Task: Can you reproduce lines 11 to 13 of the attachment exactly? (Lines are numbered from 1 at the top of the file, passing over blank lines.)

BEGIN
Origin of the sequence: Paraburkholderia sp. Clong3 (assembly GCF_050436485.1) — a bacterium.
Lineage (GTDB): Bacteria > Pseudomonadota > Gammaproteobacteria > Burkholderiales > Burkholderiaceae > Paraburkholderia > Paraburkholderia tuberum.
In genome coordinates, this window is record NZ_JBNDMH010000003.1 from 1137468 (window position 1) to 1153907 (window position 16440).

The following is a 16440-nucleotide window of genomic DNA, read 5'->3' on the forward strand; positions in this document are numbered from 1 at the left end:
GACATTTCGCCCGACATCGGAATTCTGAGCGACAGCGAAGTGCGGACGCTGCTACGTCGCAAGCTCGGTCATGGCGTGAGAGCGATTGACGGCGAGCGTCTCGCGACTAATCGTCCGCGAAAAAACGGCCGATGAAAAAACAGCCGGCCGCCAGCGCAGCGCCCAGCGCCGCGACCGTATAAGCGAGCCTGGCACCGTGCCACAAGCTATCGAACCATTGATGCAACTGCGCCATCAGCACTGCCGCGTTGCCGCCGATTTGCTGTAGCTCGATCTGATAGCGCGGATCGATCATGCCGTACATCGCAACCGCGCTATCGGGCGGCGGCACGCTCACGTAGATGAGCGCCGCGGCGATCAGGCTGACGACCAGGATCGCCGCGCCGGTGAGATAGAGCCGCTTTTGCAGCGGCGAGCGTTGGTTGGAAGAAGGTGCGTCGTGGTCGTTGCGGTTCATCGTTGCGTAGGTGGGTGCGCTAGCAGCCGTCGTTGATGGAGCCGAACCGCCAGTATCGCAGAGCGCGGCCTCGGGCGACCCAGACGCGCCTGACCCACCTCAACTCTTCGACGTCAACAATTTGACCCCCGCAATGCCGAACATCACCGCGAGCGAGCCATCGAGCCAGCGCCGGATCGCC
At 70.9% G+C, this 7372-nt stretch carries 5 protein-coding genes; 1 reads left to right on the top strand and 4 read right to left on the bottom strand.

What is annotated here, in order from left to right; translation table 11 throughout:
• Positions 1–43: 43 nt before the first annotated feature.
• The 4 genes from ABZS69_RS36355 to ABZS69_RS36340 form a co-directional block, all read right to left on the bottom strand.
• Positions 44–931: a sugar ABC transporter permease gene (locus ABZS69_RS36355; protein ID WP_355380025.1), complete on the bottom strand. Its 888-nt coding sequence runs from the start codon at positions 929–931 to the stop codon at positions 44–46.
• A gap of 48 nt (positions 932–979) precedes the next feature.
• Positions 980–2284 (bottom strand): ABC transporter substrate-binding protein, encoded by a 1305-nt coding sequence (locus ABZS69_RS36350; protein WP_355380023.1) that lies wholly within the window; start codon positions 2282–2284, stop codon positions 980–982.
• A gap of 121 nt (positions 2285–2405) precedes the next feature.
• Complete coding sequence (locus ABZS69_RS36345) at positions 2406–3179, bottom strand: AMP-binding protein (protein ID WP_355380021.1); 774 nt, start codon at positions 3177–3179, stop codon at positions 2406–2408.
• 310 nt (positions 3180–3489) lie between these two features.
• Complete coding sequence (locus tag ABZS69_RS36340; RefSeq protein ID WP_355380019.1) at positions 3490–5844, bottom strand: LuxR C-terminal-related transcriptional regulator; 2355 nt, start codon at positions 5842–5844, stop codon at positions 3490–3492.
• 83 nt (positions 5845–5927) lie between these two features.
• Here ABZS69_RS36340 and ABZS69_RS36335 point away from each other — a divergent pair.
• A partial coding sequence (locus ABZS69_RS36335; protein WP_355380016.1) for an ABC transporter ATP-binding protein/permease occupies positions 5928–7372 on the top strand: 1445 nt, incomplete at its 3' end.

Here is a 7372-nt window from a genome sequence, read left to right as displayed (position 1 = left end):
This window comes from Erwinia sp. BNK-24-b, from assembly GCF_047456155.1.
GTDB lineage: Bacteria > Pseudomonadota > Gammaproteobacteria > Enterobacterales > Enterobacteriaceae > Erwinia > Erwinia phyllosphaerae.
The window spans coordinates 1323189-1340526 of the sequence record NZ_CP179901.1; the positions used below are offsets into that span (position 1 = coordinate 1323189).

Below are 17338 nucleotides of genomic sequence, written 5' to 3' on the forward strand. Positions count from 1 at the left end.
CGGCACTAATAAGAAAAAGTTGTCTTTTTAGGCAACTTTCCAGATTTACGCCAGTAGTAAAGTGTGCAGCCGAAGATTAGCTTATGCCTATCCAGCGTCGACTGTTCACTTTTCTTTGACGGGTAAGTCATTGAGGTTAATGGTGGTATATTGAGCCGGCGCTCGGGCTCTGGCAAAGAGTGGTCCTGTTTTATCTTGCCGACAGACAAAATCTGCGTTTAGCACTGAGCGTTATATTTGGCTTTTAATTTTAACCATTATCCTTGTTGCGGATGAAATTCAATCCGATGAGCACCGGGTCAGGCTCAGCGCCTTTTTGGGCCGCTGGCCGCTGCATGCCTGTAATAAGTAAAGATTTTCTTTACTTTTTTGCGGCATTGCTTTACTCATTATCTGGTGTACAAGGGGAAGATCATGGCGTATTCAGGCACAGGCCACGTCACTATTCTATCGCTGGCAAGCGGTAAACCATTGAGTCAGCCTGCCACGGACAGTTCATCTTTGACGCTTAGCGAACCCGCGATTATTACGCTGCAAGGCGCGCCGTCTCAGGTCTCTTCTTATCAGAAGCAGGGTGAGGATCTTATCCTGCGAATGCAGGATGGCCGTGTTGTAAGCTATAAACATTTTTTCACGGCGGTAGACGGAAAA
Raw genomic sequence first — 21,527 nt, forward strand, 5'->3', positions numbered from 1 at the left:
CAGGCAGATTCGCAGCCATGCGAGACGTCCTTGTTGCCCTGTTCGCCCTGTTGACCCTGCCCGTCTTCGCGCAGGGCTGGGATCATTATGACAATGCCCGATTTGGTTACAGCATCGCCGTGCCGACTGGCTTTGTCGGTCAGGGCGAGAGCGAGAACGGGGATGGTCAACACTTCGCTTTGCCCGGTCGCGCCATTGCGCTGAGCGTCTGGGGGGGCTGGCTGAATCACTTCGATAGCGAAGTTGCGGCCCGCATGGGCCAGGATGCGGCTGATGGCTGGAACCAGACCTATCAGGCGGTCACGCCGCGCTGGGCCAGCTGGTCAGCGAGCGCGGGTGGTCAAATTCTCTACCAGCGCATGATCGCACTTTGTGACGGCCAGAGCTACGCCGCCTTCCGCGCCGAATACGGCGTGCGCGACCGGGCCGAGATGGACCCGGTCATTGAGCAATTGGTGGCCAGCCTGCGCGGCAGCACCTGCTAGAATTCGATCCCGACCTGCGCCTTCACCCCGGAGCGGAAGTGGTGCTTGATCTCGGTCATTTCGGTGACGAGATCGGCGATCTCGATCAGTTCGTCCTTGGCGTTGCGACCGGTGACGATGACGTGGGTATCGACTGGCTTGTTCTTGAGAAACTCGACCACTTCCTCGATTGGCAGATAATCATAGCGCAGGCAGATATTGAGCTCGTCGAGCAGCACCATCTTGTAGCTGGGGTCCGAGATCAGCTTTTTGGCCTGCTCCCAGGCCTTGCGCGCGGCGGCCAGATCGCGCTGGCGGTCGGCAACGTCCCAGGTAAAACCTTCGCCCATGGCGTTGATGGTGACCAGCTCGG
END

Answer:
• A gap of 48 nt (positions 932–979) precedes the next feature.
• Positions 980–2284 (bottom strand): ABC transporter substrate-binding protein, encoded by a 1305-nt coding sequence (locus ABZS69_RS36350; protein WP_355380023.1) that lies wholly within the window; start codon positions 2282–2284, stop codon positions 980–982.
• A gap of 121 nt (positions 2285–2405) precedes the next feature.